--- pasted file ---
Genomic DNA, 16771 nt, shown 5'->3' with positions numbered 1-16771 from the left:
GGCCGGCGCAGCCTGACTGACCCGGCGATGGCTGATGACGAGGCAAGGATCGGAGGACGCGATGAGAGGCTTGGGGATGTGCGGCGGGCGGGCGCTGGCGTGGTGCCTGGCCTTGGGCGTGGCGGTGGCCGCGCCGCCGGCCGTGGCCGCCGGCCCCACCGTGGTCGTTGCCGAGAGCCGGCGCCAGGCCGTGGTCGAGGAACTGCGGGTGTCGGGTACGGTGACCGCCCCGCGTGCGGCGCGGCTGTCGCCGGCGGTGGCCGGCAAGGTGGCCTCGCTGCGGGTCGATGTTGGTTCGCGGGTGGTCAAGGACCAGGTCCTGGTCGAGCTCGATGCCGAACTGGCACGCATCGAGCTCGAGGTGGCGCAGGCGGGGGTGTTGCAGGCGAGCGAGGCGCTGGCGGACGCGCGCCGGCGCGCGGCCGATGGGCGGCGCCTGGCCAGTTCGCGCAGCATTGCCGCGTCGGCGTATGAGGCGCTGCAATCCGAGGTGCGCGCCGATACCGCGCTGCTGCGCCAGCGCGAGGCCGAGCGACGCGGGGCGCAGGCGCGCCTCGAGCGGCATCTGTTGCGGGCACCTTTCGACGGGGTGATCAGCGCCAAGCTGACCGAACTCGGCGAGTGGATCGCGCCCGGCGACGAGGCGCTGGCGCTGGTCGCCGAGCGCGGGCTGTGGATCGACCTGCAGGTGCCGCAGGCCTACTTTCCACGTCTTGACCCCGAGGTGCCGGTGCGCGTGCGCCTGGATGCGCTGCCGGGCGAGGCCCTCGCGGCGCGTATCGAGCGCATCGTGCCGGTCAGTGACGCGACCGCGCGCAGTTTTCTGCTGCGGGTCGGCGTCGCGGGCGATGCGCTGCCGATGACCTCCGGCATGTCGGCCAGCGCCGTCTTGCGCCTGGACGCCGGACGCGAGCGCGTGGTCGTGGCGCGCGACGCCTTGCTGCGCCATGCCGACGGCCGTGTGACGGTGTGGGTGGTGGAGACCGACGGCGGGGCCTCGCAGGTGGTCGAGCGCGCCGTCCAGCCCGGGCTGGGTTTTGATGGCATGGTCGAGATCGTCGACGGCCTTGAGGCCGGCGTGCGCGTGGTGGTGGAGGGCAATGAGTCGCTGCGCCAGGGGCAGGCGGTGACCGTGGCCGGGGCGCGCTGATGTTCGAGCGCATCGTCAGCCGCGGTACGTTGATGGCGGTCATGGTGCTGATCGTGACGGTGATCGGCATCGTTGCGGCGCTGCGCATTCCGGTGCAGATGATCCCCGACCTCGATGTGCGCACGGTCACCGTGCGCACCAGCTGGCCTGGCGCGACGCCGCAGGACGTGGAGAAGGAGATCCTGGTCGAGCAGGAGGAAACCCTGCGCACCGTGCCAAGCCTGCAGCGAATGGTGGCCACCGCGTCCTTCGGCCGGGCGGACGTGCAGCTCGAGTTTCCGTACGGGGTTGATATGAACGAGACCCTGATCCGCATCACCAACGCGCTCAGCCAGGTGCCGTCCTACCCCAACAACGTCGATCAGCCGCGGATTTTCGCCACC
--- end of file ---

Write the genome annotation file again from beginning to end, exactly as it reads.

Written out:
Genomic DNA, 16771 nt, shown 5'->3' with positions numbered 1-16771 from the left:
GGCCGGCGCAGCCTGACTGACCCGGCGATGGCTGATGACGAGGCAAGGATCGGAGGACGCGATGAGAGGCTTGGGGATGTGCGGCGGGCGGGCGCTGGCGTGGTGCCTGGCCTTGGGCGTGGCGGTGGCCGCGCCGCCGGCCGTGGCCGCCGGCCCCACCGTGGTCGTTGCCGAGAGCCGGCGCCAGGCCGTGGTCGAGGAACTGCGGGTGTCGGGTACGGTGACCGCCCCGCGTGCGGCGCGGCTGTCGCCGGCGGTGGCCGGCAAGGTGGCCTCGCTGCGGGTCGATGTTGGTTCGCGGGTGGTCAAGGACCAGGTCCTGGTCGAGCTCGATGCCGAACTGGCACGCATCGAGCTCGAGGTGGCGCAGGCGGGGGTGTTGCAGGCGAGCGAGGCGCTGGCGGACGCGCGCCGGCGCGCGGCCGATGGGCGGCGCCTGGCCAGTTCGCGCAGCATTGCCGCGTCGGCGTATGAGGCGCTGCAATCCGAGGTGCGCGCCGATACCGCGCTGCTGCGCCAGCGCGAGGCCGAGCGACGCGGGGCGCAGGCGCGCCTCGAGCGGCATCTGTTGCGGGCACCTTTCGACGGGGTGATCAGCGCCAAGCTGACCGAACTCGGCGAGTGGATCGCGCCCGGCGACGAGGCGCTGGCGCTGGTCGCCGAGCGCGGGCTGTGGATCGACCTGCAGGTGCCGCAGGCCTACTTTCCACGTCTTGACCCCGAGGTGCCGGTGCGCGTGCGCCTGGATGCGCTGCCGGGCGAGGCCCTCGCGGCGCGTATCGAGCGCATCGTGCCGGTCAGTGACGCGACCGCGCGCAGTTTTCTGCTGCGGGTCGGCGTCGCGGGCGATGCGCTGCCGATGACCTCCGGCATGTCGGCCAGCGCCGTCTTGCGCCTGGACGCCGGACGCGAGCGCGTGGTCGTGGCGCGCGACGCCTTGCTGCGCCATGCCGACGGCCGTGTGACGGTGTGGGTGGTGGAGACCGACGGCGGGGCCTCGCAGGTGGTCGAGCGCGCCGTCCAGCCCGGGCTGGGTTTTGATGGCATGGTCGAGATCGTCGACGGCCTTGAGGCCGGCGTGCGCGTGGTGGTGGAGGGCAATGAGTCGCTGCGCCAGGGGCAGGCGGTGACCGTGGCCGGGGCGCGCTGATGTTCGAGCGCATCGTCAGCCGCGGTACGTTGATGGCGGTCATGGTGCTGATCGTGACGGTGATCGGCATCGTTGCGGCGCTGCGCATTCCGGTGCAGATGATCCCCGACCTCGATGTGCGCACGGTCACCGTGCGCACCAGCTGGCCTGGCGCGACGCCGCAGGACGTGGAGAAGGAGATCCTGGTCGAGCAGGAGGAAACCCTGCGCACCGTGCCAAGCCTGCAGCGAATGGTGGCCACCGCGTCCTTCGGCCGGGCGGACGTGCAGCTCGAGTTTCCGTACGGGGTTGATATGAACGAGACCCTGATCCGCATCACCAACGCGCTCAGCCAGGTGCCGTCCTACCCCAACAACGTCGATCAGCCGCGGATTTTCGCCACC